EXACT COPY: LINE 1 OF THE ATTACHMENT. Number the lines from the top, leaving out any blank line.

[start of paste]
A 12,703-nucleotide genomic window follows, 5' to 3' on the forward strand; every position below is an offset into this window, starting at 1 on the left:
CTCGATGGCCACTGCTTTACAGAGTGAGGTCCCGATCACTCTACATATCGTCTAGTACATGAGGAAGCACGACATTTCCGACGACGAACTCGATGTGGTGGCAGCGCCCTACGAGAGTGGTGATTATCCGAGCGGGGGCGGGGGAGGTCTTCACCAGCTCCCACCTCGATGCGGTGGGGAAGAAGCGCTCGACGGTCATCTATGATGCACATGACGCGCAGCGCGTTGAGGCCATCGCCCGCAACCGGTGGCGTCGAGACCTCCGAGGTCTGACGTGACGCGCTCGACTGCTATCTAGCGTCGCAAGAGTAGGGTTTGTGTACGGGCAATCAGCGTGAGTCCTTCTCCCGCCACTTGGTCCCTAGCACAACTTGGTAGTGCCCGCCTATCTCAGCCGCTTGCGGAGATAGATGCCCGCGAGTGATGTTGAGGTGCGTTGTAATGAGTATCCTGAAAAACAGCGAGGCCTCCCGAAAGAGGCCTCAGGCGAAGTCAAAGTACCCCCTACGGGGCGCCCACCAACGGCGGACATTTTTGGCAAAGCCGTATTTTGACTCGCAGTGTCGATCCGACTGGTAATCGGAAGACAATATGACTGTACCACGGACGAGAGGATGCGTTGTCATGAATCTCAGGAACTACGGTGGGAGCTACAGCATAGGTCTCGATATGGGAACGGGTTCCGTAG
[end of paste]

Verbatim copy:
A 12,703-nucleotide genomic window follows, 5' to 3' on the forward strand; every position below is an offset into this window, starting at 1 on the left: